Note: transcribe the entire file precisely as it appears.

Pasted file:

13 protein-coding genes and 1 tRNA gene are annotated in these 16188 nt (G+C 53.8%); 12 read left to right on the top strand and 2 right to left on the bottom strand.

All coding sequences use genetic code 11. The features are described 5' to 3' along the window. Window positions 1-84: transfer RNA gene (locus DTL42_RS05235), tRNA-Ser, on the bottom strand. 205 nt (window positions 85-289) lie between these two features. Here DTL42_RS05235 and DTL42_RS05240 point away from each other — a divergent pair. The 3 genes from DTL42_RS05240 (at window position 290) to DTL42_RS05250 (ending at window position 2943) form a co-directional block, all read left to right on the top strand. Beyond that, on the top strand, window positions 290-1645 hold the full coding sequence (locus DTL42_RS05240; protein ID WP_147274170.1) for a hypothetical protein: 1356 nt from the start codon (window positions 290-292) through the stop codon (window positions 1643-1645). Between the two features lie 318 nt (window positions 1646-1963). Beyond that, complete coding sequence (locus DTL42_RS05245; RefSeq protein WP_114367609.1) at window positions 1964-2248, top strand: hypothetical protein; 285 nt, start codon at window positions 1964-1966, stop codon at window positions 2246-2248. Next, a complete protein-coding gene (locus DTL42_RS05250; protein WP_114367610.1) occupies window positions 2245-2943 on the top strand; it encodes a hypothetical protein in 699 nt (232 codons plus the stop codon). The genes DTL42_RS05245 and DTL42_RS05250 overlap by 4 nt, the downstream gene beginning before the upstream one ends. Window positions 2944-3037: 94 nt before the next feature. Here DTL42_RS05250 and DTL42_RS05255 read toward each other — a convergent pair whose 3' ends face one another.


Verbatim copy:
13 protein-coding genes and 1 tRNA gene are annotated in these 16188 nt (G+C 53.8%); 12 read left to right on the top strand and 2 right to left on the bottom strand.

All coding sequences use genetic code 11. The features are described 5' to 3' along the window. Window positions 1-84: transfer RNA gene (locus DTL42_RS05235), tRNA-Ser, on the bottom strand. 205 nt (window positions 85-289) lie between these two features. Here DTL42_RS05235 and DTL42_RS05240 point away from each other — a divergent pair. The 3 genes from DTL42_RS05240 (at window position 290) to DTL42_RS05250 (ending at window position 2943) form a co-directional block, all read left to right on the top strand. Beyond that, on the top strand, window positions 290-1645 hold the full coding sequence (locus DTL42_RS05240; protein ID WP_147274170.1) for a hypothetical protein: 1356 nt from the start codon (window positions 290-292) through the stop codon (window positions 1643-1645). Between the two features lie 318 nt (window positions 1646-1963). Beyond that, complete coding sequence (locus DTL42_RS05245; RefSeq protein WP_114367609.1) at window positions 1964-2248, top strand: hypothetical protein; 285 nt, start codon at window positions 1964-1966, stop codon at window positions 2246-2248. Next, a complete protein-coding gene (locus DTL42_RS05250; protein WP_114367610.1) occupies window positions 2245-2943 on the top strand; it encodes a hypothetical protein in 699 nt (232 codons plus the stop codon). The genes DTL42_RS05245 and DTL42_RS05250 overlap by 4 nt, the downstream gene beginning before the upstream one ends. Window positions 2944-3037: 94 nt before the next feature. Here DTL42_RS05250 and DTL42_RS05255 read toward each other — a convergent pair whose 3' ends face one another.